Why does The New York Times want you to have less free speech?

The New York Times is free to rail against free speech, but it is unwise. Free speech is a sacred right that, once taken away, is impossible to get back


Today, The New York Times continued its mission of trying to eliminate free expression for everyone that isn’t part of the elite media family. In an authoritarian and dangerous article called “Free Speech Is Killing Us,” Andrew Marantz argues that free speech is not, in fact, for just anybody. Forgetting, of course, that it’s for everyone.

After all, Marantz has spent “the past few years embedding as a reporter with the trolls and bigots and propagandists who are experts at converting fanatical memes into national policy.” So he “no longer [has] any doubt that the brutality that germinates on the internet can leap into the world of flesh and blood.”

You see, Marantz is basically a hero. It’s a miracle that he managed to make it out alive. He actually had to hold his nose and spend social time with unwashed, uncivilized people he thinks are deplorable. He’s basically the 2019 version of a SCUD stud.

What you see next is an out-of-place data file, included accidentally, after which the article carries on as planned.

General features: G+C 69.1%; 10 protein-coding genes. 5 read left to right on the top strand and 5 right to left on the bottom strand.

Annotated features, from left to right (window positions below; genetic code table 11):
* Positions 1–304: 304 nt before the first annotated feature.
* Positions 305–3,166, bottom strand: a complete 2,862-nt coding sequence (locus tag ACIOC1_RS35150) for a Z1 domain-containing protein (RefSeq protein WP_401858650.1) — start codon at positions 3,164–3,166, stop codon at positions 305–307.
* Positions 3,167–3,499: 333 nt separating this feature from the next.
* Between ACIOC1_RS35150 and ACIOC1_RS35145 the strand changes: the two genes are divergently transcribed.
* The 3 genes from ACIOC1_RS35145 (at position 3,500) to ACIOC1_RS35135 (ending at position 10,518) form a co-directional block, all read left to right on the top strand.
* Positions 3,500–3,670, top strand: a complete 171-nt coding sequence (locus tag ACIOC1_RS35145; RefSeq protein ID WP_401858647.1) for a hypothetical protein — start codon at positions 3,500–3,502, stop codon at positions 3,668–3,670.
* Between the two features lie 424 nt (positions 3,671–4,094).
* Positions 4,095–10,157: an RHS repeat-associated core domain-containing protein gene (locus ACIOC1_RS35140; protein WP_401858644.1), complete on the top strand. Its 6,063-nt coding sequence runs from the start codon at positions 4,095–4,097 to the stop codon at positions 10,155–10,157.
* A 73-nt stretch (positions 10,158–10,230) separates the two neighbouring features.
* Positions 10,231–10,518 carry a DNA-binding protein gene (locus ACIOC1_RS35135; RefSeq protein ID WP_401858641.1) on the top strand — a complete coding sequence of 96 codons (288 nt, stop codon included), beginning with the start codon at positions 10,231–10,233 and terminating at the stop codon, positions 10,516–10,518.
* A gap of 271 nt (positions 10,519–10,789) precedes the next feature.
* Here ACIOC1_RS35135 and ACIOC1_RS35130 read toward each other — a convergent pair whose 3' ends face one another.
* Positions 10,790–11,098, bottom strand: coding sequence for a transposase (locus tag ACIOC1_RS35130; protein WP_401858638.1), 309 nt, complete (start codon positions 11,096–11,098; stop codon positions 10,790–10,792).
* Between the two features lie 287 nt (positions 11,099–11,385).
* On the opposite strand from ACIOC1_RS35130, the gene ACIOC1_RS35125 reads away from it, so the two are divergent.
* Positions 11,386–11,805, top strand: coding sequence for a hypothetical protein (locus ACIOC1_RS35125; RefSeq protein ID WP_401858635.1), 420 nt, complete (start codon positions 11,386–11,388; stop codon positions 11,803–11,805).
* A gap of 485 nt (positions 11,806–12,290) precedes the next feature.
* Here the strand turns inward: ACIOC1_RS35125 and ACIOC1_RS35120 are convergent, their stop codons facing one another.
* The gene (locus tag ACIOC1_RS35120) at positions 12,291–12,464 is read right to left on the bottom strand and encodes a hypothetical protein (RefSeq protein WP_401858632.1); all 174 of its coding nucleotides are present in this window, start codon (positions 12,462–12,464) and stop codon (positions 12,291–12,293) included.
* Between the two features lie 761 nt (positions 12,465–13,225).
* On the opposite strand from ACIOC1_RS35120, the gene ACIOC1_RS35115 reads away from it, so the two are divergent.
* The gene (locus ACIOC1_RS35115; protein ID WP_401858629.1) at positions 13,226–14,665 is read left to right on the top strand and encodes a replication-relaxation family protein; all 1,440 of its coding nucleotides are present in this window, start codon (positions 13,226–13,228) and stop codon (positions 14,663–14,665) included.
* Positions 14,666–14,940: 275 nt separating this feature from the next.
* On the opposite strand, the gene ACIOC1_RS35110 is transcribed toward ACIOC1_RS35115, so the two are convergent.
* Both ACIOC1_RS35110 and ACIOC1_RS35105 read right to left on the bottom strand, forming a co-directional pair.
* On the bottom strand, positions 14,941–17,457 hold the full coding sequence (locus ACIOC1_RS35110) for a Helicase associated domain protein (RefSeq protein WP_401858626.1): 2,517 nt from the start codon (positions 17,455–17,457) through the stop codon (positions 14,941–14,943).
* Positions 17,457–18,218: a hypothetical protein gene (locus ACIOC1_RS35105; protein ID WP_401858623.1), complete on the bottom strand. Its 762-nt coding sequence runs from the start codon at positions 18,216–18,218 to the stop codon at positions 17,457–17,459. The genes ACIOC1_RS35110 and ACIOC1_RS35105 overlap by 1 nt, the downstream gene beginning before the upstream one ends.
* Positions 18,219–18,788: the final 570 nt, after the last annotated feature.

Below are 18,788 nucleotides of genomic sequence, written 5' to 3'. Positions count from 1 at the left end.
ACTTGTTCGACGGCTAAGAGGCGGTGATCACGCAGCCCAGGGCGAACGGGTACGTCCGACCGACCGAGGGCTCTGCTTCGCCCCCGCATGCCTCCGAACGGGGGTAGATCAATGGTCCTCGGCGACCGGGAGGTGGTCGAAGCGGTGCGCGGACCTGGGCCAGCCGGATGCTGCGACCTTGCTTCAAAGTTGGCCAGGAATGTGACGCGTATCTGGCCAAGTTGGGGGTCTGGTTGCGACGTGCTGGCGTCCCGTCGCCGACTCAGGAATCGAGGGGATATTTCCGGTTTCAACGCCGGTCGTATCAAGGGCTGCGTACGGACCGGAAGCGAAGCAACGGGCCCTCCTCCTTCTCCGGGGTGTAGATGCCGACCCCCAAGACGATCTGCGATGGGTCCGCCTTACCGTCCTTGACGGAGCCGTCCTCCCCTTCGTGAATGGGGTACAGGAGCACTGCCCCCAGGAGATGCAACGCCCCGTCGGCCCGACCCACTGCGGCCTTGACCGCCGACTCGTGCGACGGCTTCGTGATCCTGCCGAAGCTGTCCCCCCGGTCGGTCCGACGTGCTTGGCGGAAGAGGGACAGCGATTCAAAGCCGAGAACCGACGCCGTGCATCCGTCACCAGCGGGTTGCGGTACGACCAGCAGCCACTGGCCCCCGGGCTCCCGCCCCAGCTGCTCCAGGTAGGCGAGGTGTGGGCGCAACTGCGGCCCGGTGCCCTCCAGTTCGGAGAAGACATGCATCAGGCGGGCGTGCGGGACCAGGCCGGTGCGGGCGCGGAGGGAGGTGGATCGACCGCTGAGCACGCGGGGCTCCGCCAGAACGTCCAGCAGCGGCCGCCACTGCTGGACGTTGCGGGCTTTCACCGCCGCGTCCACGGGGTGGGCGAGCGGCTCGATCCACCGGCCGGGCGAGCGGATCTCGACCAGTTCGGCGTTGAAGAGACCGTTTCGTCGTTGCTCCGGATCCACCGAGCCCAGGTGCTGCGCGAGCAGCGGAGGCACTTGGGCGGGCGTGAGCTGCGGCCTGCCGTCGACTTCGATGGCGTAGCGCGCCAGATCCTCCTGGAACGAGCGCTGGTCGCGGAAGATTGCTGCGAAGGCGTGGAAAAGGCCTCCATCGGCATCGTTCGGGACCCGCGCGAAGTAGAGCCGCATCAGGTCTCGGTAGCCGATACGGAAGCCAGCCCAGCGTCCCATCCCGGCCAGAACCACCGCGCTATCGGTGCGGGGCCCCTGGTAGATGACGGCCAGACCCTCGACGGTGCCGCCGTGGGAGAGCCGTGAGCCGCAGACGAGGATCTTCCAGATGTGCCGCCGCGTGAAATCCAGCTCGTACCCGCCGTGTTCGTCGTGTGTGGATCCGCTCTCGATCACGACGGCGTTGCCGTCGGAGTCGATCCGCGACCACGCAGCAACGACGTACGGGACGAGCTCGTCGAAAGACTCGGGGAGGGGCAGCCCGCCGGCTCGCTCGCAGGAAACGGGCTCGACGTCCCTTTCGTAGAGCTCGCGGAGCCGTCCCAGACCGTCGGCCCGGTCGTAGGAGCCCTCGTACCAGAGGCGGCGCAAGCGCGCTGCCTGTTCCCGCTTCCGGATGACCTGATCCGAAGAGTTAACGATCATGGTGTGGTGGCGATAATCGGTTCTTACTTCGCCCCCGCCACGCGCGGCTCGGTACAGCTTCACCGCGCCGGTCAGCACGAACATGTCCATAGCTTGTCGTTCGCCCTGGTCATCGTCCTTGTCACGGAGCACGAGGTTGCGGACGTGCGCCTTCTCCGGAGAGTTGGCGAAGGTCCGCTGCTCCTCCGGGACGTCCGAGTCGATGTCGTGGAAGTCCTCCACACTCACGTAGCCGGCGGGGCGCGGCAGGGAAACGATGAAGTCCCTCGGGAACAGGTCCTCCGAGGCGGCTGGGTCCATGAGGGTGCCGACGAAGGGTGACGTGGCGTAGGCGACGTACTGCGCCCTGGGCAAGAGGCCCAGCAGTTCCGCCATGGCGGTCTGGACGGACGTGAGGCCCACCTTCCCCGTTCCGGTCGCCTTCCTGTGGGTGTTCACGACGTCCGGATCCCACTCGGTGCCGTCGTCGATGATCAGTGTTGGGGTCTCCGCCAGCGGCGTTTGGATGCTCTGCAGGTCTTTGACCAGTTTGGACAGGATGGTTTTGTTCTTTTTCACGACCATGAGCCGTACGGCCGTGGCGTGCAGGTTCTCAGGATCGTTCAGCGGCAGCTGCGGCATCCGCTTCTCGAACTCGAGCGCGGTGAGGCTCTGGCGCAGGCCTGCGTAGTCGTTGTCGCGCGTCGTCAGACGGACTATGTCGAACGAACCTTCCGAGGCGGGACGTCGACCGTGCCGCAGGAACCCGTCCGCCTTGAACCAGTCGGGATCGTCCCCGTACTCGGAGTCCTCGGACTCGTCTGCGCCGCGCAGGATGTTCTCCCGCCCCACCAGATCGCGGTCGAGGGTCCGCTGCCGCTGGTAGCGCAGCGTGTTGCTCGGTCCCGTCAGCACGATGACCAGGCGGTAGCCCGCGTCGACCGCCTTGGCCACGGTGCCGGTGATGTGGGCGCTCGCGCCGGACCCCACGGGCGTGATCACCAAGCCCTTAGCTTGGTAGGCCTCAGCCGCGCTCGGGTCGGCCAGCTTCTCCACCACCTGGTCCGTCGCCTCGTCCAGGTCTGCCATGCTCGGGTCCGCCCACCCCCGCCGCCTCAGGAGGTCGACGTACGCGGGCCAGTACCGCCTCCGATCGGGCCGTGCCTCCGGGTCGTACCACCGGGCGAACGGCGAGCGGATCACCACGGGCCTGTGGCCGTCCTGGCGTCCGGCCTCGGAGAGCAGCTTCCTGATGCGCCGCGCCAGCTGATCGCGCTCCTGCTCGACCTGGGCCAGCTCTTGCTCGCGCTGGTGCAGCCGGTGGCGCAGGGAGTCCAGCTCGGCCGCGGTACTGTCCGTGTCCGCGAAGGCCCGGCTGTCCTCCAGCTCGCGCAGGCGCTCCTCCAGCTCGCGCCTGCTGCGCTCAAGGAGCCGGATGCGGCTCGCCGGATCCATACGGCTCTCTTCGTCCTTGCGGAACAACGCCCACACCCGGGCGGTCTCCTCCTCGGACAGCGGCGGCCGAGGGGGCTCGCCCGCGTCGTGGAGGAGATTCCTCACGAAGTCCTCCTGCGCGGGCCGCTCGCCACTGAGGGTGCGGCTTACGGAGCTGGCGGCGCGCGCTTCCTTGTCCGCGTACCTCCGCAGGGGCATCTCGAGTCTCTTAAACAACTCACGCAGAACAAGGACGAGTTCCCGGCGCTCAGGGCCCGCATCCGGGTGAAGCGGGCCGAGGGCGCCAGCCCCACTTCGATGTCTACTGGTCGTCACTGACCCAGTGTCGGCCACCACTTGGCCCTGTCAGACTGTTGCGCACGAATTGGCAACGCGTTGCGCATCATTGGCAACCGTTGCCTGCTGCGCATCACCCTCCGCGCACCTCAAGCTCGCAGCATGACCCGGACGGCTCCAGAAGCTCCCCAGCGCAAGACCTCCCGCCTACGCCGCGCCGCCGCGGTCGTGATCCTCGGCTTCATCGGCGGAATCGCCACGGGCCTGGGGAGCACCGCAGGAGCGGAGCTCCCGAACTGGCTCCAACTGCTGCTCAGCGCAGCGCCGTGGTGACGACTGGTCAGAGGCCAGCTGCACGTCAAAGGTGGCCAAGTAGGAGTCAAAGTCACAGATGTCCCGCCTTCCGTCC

Marantz boldly explains to us regular folk why we should be okay with the erosion of our rights to expression and why corporate censorship is a “good thing”:

Using “free speech” as a cop-out is just as intellectually dishonest and just as morally bankrupt. For one thing, the First Amendment doesn’t apply to private companies. Even the most creative reader of the Constitution will not find a provision guaranteeing Richard Spencer a Twitter account. But even if you see social media platforms as something more akin to a public utility, not all speech is protected under the First Amendment anyway. Libel, incitement of violence and child pornography are all forms of speech. Yet we censor all of them, and no one calls it the death knell of the Enlightenment.